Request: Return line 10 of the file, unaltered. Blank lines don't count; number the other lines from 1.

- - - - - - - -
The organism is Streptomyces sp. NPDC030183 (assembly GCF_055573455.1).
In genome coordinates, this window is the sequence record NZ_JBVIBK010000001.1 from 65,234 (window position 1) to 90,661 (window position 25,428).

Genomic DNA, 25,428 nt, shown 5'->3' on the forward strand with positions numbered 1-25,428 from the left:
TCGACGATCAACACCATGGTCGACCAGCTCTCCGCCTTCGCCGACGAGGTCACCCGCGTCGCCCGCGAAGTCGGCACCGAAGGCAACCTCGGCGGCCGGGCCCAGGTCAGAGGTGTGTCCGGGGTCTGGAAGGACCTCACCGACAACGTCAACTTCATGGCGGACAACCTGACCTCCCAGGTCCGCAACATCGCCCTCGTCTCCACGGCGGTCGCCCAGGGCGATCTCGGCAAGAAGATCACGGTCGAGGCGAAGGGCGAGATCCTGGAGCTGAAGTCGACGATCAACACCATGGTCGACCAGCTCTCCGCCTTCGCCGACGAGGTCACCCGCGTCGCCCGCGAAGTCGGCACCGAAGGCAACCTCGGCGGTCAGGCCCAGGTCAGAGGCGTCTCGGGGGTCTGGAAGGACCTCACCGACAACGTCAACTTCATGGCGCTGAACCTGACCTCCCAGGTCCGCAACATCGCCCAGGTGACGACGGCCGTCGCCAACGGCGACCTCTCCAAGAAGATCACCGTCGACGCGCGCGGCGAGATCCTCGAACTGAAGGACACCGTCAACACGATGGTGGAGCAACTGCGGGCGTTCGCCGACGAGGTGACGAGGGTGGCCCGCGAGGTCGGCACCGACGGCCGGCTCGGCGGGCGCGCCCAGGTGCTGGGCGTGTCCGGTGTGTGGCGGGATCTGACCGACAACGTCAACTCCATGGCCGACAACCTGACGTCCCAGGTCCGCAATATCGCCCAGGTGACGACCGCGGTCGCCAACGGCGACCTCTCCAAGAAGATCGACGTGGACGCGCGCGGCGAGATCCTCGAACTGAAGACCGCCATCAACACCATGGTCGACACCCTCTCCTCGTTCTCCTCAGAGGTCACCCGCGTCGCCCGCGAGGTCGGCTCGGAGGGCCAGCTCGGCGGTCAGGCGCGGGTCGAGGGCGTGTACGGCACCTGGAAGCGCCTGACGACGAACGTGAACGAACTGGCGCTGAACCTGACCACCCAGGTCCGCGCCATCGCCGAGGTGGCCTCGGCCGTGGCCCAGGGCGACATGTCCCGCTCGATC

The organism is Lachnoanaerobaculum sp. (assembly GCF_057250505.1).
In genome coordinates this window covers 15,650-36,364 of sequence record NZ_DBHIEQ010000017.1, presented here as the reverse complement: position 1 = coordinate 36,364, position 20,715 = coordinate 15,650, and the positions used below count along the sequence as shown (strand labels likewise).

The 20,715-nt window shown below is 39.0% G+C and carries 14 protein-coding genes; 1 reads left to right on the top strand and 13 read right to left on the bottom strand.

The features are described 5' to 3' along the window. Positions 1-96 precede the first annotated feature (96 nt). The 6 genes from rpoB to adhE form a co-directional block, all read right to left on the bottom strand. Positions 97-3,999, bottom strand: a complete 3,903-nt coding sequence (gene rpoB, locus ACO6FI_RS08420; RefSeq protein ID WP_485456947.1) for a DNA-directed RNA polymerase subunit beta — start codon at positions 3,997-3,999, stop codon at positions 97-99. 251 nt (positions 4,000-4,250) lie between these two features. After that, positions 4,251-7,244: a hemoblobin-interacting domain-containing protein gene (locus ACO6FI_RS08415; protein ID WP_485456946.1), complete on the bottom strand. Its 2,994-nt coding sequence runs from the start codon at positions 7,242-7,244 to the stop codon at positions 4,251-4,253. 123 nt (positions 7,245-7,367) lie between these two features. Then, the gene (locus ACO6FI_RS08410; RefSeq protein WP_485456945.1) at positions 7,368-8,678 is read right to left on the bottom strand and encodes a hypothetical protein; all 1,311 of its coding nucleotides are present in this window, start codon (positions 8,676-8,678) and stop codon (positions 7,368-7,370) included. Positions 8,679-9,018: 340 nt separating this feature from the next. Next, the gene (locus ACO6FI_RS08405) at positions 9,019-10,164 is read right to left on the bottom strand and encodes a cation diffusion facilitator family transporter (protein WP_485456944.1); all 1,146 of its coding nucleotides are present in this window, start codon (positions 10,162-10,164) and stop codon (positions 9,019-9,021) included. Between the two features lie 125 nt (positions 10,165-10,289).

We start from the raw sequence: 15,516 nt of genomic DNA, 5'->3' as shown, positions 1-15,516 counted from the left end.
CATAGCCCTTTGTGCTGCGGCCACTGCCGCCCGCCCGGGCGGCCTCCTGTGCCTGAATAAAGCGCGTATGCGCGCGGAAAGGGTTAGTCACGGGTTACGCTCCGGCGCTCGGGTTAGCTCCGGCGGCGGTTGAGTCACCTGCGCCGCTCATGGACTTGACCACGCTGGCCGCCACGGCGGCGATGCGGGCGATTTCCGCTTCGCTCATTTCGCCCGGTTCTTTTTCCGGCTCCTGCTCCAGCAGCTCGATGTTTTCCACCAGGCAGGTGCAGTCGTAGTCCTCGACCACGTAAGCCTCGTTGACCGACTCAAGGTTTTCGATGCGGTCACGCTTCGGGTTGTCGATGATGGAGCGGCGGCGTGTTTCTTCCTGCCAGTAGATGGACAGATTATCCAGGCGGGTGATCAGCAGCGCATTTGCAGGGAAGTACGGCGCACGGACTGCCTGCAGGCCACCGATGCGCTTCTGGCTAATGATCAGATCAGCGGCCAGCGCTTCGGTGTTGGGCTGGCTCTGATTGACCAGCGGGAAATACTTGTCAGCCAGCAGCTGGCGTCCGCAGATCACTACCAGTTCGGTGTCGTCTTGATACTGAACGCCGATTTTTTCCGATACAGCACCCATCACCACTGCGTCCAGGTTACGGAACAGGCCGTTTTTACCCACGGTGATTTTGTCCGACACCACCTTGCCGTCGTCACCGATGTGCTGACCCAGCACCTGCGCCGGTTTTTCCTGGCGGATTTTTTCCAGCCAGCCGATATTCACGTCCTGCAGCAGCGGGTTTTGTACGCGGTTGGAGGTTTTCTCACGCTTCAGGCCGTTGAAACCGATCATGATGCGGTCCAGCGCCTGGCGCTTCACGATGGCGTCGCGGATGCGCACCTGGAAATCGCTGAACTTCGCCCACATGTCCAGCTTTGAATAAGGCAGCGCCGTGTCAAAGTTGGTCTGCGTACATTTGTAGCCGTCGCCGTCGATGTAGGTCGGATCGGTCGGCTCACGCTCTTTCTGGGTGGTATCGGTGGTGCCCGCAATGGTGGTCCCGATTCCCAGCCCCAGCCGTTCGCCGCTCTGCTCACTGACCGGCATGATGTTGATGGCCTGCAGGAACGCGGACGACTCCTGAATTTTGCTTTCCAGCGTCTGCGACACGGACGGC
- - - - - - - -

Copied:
CATAGCCCTTTGTGCTGCGGCCACTGCCGCCCGCCCGGGCGGCCTCCTGTGCCTGAATAAAGCGCGTATGCGCGCGGAAAGGGTTAGTCACGGGTTACGCTCCGGCGCTCGGGTTAGCTCCGGCGGCGGTTGAGTCACCTGCGCCGCTCATGGACTTGACCACGCTGGCCGCCACGGCGGCGATGCGGGCGATTTCCGCTTCGCTCATTTCGCCCGGTTCTTTTTCCGGCTCCTGCTCCAGCAGCTCGATGTTTTCCACCAGGCAGGTGCAGTCGTAGTCCTCGACCACGTAAGCCTCGTTGACCGACTCAAGGTTTTCGATGCGGTCACGCTTCGGGTTGTCGATGATGGAGCGGCGGCGTGTTTCTTCCTGCCAGTAGATGGACAGATTATCCAGGCGGGTGATCAGCAGCGCATTTGCAGGGAAGTACGGCGCACGGACTGCCTGCAGGCCACCGATGCGCTTCTGGCTAATGATCAGATCAGCGGCCAGCGCTTCGGTGTTGGGCTGGCTCTGATTGACCAGCGGGAAATACTTGTCAGCCAGCAGCTGGCGTCCGCAGATCACTACCAGTTCGGTGTCGTCTTGATACTGAACGCCGATTTTTTCCGATACAGCACCCATCACCACTGCGTCCAGGTTACGGAACAGGCCGTTTTTACCCACGGTGATTTTGTCCGACACCACCTTGCCGTCGTCACCGATGTGCTGACCCAGCACCTGCGCCGGTTTTTCCTGGCGGATTTTTTCCAGCCAGCCGATATTCACGTCCTGCAGCAGCGGGTTTTGTACGCGGTTGGAGGTTTTCTCACGCTTCAGGCCGTTGAAACCGATCATGATGCGGTCCAGCGCCTGGCGCTTCACGATGGCGTCGCGGATGCGCACCTGGAAATCGCTGAACTTCGCCCACATGTCCAGCTTTGAATAAGGCAGCGCCGTGTCAAAGTTGGTCTGCGTACATTTGTAGCCGTCGCCGTCGATGTAGGTCGGATCGGTCGGCTCACGCTCTTTCTGGGTGGTATCGGTGGTGCCCGCAATGGTGGTCCCGATTCCCAGCCCCAGCCGTTCGCCGCTCTGCTCACTGACCGGCATGATGTTGATGGCCTGCAGGAACGCGGACGACTCCTGAATTTTGCTTTCCAGCGTCTGCGACACGGACGGC